There Is A Nationwide Shortage Of Monkeypox Vaccines

SMS
There Is A Nationwide Shortage Of Monkeypox Vaccines
Health officials are now considering splitting the monkeypox vaccine dose due to a shortage of supply.

There is a shortage of monkeypox vaccines. 

Health officials are now considering splitting the doses. 

Doctor Eric Cioè Peña is the director of Global Health at Northwell Health in New York City. 

"The idea is, is that if you're able to give someone the smallest amount of dose, that still induces immunity," Cioè Peña said. 

The new plan under consideration is to split one dose into five, an approach the Federal Food and Drug Administration says is safe. 

Dr. Cioè Peña doesn't think there's enough data available on this approach, called dose sparing. 

"Im assuming that it's based on data that they're seeing immune response at much lower doses," he said.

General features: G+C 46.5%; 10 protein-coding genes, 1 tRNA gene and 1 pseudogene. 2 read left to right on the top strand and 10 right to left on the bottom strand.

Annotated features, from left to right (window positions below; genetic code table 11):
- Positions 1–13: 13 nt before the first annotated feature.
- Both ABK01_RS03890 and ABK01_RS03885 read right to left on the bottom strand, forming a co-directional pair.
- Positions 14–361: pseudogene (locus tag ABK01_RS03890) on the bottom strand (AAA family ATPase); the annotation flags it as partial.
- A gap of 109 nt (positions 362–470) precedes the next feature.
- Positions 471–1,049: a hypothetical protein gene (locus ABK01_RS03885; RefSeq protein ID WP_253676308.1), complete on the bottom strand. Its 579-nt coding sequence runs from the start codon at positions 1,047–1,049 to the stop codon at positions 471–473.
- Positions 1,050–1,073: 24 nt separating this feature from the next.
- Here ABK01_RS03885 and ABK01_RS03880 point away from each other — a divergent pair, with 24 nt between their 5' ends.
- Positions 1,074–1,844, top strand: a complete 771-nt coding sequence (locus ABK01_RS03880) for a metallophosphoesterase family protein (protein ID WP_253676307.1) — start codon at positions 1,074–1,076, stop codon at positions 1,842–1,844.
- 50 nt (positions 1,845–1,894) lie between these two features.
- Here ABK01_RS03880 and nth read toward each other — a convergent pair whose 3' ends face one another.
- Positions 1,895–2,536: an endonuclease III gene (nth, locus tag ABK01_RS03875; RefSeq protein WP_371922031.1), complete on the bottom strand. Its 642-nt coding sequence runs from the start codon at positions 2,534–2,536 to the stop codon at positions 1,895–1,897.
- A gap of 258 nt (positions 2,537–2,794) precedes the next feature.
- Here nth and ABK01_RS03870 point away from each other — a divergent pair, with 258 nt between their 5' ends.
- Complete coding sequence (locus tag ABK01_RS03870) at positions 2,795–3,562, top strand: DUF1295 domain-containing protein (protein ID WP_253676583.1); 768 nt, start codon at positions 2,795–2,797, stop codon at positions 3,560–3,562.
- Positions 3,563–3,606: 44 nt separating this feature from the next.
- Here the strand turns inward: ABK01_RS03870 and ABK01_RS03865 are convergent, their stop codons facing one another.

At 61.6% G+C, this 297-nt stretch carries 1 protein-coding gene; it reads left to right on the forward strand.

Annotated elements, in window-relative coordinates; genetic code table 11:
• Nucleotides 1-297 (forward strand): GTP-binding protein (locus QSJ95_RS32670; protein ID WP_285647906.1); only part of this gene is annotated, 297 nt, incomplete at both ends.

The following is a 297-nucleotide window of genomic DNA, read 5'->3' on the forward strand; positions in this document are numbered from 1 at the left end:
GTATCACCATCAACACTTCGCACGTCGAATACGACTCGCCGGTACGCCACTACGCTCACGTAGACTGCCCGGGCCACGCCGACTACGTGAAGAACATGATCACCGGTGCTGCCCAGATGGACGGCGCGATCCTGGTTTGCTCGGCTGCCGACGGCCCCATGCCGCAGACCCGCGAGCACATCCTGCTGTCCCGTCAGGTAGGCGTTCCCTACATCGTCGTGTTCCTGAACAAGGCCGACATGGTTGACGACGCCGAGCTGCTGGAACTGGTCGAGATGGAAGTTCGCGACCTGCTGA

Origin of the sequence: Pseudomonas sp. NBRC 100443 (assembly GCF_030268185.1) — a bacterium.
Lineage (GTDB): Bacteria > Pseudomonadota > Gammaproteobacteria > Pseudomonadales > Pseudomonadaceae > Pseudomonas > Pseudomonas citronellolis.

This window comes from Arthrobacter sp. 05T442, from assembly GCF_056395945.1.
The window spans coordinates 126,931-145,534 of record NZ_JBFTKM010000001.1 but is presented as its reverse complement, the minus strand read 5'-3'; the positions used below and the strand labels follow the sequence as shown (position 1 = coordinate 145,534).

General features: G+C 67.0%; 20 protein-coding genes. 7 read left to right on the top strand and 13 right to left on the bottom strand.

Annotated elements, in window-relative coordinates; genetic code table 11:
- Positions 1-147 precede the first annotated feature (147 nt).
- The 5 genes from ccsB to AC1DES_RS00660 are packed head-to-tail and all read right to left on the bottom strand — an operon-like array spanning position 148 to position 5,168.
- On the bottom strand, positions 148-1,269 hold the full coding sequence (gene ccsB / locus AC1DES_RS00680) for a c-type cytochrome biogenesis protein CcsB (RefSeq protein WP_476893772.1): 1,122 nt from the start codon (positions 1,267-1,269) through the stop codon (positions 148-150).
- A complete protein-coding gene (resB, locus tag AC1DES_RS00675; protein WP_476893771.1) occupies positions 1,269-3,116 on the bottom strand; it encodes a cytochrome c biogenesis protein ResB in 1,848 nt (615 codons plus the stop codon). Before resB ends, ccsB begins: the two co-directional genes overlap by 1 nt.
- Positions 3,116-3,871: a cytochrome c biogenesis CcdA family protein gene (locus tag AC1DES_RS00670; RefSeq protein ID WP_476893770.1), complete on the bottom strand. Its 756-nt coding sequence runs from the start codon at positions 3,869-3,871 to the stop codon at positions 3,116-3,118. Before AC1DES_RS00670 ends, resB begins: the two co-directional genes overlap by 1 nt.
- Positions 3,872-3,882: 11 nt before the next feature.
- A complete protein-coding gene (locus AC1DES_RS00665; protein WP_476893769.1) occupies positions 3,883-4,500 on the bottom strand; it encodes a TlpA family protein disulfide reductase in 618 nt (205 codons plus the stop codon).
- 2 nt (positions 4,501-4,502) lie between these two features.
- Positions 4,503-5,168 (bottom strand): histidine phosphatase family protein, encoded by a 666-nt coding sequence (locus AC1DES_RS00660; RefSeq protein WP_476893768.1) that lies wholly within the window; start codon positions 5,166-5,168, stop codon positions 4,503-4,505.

The Biden administration's move to declare monkeypox a public health emergency is intended to speed up vaccine distribution.  

Dr. Ashish Jha is the White House COVID-19 response coordinator. 

"About 1.6 million Americans are in that high-risk group that needs to be, and that should get vaccinated," Jha said.  

Health officials across state lines said that only the most vulnerable should be seeking a vaccine.  

"We're also giving it out to groups that are at high risk. Where there's lots of monkeypox transmission right now, which are primarily men who identify as having sex with other men," Cioè Peña said. 

According to the latest CDC numbers, the U.S. leads the world in infections with more than 7,100 cases. 

Monkeypox is now appearing in wastewater in five states: California, Georgia, Michigan, Texas and Idaho. Wastewater samples are often an early warning of community spread.  

In Chicago, officials are saying to "use common sense" ahead of this weekend's Market Days Festival. More than 100,000 people are expected to attend this popular LGBTQ+ event. 

The virus is still spreading mostly among men who have sex with men, but health officials advise everyone is at risk because it spreads from close skin-to-skin contact.